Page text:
August 24th

On 24th August 1399, a schism within the church led to controversy about the post of Meaux Abbot Thomas Burton, and rather than involve the abbey in the costs of litigation, he retired and wrote “The Meaux Chronicle’, the history of the abbey.

On 24th August 1662, on Black Bartholomew’s Day, also known as the Great Ejection, Josiah Holdsworth, curate of Sutton-on-Hull, was dismissed for refusing to conform to the Book of Common Prayer, along with 2,000 other Puritan ministers across the country.  They included Anthony Stephenson at Roos, who stayed in the village as physician, and Stephen Arlush of Howden, who continued to preach in a private house as a Congregationalist, also John Ryther of North Ferriby, who spent some years in prison for illegal preaching. And Mr Robinson at Cottingham, Mr Luddington at Sculcoates, Mr Thos Micklethwaite at Cherry Burton.

On 24th August 1759, William Wilberforce was born in High Street, Hull. The Parliamentary champion of the abolition of slavery, he collaborated for 50 years with Thomas Clarkson. MP for Yorkshire 1812-1825. Buried in Westminster Abbey. (d 29.71833)

On 24th August 1789, the Preston house and shop of William Sanderson were broken into by James Hartley of Manchester. Hartley was hanged at York Castle on 17.4.1790.

On 24th August 1921, an R38 airship exploded and crashed into the Humber on its last trial flight; 44 members of the crew died. Debris narrowly missed sightseers on Victoria Pier, Hull. photo shows wreckage

On 24th August 1943, Flight Officer Charles Keirl, 23, and 13 other airmen died when 2 Halifax bombers of 78 Squadron collided in fog; one air gunner survived. Keirl is buried in Queensgate Cemetery, Beverley. There is a memorial at Hull Bridge.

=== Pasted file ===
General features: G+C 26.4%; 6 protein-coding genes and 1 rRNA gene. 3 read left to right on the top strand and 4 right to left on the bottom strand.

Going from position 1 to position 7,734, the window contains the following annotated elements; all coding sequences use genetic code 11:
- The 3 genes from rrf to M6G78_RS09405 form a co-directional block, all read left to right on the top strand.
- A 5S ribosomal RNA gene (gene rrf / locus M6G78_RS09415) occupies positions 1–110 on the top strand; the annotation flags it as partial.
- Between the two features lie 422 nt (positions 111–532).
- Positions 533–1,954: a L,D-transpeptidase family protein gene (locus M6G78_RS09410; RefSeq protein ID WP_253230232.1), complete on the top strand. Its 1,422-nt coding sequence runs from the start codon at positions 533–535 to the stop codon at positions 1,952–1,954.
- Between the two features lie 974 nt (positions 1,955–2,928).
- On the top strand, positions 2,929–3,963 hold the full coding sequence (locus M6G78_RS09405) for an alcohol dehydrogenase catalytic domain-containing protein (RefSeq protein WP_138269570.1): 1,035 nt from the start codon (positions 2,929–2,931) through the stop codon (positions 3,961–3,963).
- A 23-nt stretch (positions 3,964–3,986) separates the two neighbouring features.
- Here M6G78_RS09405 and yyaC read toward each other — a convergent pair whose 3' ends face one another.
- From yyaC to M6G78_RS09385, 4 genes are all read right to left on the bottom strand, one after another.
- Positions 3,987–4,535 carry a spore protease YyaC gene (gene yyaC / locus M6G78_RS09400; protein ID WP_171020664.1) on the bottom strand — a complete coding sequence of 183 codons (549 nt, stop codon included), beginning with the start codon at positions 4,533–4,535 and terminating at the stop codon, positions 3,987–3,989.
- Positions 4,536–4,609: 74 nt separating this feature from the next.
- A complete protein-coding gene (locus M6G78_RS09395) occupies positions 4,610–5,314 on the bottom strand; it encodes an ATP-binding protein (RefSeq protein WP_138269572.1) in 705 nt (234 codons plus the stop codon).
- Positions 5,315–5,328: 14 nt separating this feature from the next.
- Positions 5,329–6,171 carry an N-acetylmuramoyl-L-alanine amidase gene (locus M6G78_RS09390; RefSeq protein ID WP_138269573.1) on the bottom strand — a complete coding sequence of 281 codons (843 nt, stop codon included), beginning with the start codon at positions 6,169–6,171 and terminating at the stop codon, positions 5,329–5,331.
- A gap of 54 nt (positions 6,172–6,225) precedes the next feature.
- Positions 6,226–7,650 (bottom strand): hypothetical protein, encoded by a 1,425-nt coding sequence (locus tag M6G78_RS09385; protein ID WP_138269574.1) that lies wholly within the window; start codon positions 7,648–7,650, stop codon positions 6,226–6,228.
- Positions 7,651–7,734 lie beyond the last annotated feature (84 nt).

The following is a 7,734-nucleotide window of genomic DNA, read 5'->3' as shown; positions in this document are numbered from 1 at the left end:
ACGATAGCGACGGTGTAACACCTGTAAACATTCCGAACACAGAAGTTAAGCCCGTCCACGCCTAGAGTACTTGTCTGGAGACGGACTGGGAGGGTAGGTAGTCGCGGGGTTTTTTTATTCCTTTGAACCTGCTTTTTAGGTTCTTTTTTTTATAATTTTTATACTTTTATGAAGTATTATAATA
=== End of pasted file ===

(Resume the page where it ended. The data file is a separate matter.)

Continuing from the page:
R38wreckage1

July 2nd

On 2nd July 1642, the Royalist ship Providence, commissioned by Queen Henrietta Maria, evaded Parliamentary ships by entering Keyingham Creek, which was too narrow for the larger ships, and landed a consignment of arms from Holland for the Royalist army. With help from local people, they unloaded ammunition which was taken to the king at York.

On the same day, the Royalist army secured Hull Bridge, Tickton, on the Beverley side, to prevent attacks from Hull and stop provisions reaching Hull, and evicted constable William Cuthbert and his family at midnight.

On 2nd July 1644, Sir Thomas Metham of Metham near Howden,  died at the Battle of Marston Moor fighting on the Royalist side, captain of the Yorkshire gentlemen volunteers.

On 2nd July 1830, Hull whaler Progress was wrecked in a storm when iced in near the Davis Strait; 19 whalers were wrecked or lost that season, 4 of them from Hull.

On 2nd July 1837, Hull whaler Swan was sighted off Spurn Point as a memorial service was being held in Hull for the crew. They had been away for over a year and had been trapped in ice. 25 of the 48 crew had died.

On 2nd July 1954, Harold Macmillan, Minister of Housing and Local Government, approved the amended Hull Development Plan, regenerating the city after the bomb damage of the war. Hull Georgian Society lamented the loss of buildings such as many on High Street, the whole of Nile Street and houses in Lowgate. Not all of the proposals came about – there was to have been a ‘town park’ open area from Holy Trinity to Princes Dock.